Police Surveillance

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Body-Worn Cameras Should Not Expand Beyond Law Enforcement

By Jay Stanley, Senior Policy Analyst, ACLU Speech, Privacy & Technology Project at 12:34pm
The Guardian reported last week that Miami Beach is planning on expanding the use of body cameras beyond the police to include “meter maids,” code enforcement officers, and building and fire inspectors. This use of the technology does not make sense.
Photo of Stingray from U.S. Patent and Trademark Office

Documents Reveal Unregulated Use of Stingrays in California

By Linda Lye, Staff Attorney, ACLU of Northern California at 4:37pm

Local law enforcement agencies across the Bay Area have so-called stingray devices, a powerful cellphone surveillance tool, and more are planning to acquire the technology, according to public records recently obtained by Sacramento News10. The devices…

filing cabinet

U.S. Marshals Seize Local Cops’ Cell Phone Tracking Files in Extraordinary Attempt to Keep Information From Public

By Nathan Freed Wessler, Staff Attorney, ACLU Speech, Privacy & Technology Project at 12:13pm

A run-of-the-mill public records request about cell phone surveillance submitted to a local police department in Florida has unearthed blatant violations of open government laws, including an incredible seizure of state records by the U.S. Marshals…

Crop of image by David Goehring via Flickr

Curious Cop Downloaded Hundreds of Private Prescription Records Because He Could

By Nathan Freed Wessler, Staff Attorney, ACLU Speech, Privacy & Technology Project at 2:40pm

Today, the ACLU and ACLU of Utah filed an amicus brief in support of a Utah paramedic whose Fourth Amendment rights were violated when police swept up his confidential prescription records in a dragnet search. Law enforcement’s disregard for…

Trickle Down Surveillance

Trickle Down Surveillance

By Nathan Freed Wessler, Staff Attorney, ACLU Speech, Privacy & Technology Project at 11:22am

Cell site simulators, also known as "stingrays," are devices that trick cellphones into reporting their locations and identifying information. They do so by mimicking cellphone towers and sending out electronic cues that allow the police to enlist…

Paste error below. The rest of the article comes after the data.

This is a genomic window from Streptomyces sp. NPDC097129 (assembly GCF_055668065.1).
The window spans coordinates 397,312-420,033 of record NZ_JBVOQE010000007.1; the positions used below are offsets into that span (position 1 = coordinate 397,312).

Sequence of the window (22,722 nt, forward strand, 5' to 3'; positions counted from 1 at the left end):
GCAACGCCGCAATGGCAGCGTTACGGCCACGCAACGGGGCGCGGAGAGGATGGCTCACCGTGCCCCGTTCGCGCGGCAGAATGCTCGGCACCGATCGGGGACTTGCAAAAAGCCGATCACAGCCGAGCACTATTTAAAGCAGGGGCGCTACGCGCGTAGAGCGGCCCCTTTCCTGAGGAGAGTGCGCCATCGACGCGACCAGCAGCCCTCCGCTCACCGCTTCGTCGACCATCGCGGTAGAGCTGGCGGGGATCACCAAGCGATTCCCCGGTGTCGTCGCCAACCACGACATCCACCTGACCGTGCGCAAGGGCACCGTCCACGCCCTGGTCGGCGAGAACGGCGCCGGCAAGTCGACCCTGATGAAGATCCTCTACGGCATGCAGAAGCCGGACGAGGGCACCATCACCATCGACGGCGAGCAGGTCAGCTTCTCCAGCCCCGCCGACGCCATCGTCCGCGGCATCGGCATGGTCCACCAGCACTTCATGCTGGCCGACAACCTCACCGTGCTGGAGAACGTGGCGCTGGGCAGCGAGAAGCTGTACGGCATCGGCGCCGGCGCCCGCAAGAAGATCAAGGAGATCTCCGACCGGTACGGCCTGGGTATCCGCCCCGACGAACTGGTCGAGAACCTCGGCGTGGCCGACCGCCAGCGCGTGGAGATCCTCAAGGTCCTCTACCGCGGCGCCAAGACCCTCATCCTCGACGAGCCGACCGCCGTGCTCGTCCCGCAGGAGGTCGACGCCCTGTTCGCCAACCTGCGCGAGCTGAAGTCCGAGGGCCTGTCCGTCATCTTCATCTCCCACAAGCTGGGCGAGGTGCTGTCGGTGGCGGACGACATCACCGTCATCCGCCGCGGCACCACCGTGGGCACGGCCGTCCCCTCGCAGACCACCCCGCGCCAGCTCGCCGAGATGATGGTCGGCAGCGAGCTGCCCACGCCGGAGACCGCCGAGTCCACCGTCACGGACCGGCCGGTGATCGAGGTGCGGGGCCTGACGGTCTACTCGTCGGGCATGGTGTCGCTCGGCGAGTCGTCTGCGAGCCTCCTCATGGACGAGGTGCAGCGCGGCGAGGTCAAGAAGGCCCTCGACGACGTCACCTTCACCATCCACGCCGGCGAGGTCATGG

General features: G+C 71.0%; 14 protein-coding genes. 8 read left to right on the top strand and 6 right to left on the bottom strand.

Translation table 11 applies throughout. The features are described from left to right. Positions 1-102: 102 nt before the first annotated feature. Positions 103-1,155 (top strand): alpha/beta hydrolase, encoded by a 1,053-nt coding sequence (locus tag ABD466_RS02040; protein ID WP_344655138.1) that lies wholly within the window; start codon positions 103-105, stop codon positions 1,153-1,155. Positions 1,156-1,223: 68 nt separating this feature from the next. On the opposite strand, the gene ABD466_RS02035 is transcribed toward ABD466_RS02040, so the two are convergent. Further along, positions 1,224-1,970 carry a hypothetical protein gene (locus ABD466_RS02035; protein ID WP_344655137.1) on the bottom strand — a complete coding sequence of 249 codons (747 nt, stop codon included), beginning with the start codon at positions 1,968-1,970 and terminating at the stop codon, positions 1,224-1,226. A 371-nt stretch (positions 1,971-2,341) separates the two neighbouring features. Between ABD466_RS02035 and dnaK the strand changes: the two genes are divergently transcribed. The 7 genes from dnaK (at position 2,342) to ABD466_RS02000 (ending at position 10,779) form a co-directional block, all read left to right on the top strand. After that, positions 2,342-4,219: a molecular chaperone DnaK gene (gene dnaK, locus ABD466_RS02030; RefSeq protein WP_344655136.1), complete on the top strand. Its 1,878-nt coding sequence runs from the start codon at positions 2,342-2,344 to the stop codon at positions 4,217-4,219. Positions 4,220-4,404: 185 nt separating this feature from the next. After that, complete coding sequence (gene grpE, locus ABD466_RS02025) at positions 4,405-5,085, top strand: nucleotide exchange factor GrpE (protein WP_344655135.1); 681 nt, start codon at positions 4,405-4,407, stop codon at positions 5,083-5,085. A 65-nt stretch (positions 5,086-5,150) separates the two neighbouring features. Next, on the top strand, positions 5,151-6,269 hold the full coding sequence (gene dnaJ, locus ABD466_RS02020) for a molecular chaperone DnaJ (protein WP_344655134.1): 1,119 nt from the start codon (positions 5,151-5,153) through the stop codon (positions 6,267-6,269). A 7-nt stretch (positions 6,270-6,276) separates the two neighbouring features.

Crop of photo by Paul Weiskel used by permission

Law Enforcement’s Lobbying Priority In States Is Fighting Transparency

By Allie Bohm, Advocacy & Policy Strategist, ACLU at 9:38am

The ACLU has been working in states across the country on a variety of laws pertaining to law enforcement agencies and their power to gather and access information about us—including location tracking, drones, automatic license plate readers, and…

Modification of image by jpstanley with map by jepoirrier via Flickr

Cell Tower Dumps: Another Surveillance Technique, Another Set of Unanswered Questions

By Katie Haas, Speech, Privacy, and Technology Project at 11:58am

Today, the ACLU filed a Freedom of Information Act request with the FBI, the DEA, the Secret Service, and several other agencies asking for information about a surveillance technique known as a “cell tower dump.” If you’re wondering what that…

How Does the Federal Government Handle Prosecutions of Police Officers?

How Does the Federal Government Handle Prosecutions of Police Officers?

By Jamil Dakwar, Director, ACLU Human Rights Program at 2:26pm

Should we take the Department of Justice's word on how federal prosecutions of police officers are being conducted and resolved, or do we need to see the data?

After a police officer is accused of a crime and the Department of Justice decides…

Photo of police standing with batons

Police Need to Make Body-Camera Policies Transparent

By Sonia Roubini, ACLU Speech, Privacy, and Technology Project at 3:00pm

Body cameras are a hot topic these days in the wake of the Ferguson and Eric Garner controversies, as well as President Obama’s announcement that he will seek $75 million in funding for police body cameras and training. Body cameras are an important…

iPhone by Karlis Dambrans

Securing Our Data Should Come First

By Alex Abdo, Staff Attorney, ACLU Speech, Privacy, and Technology Project at 9:08am

This post was first published as part of the New York Times Room for Debate feature "Apple vs. the Law," which asked: How much should tech companies cooperate with the government on data access?

Apple's new encryption policy…

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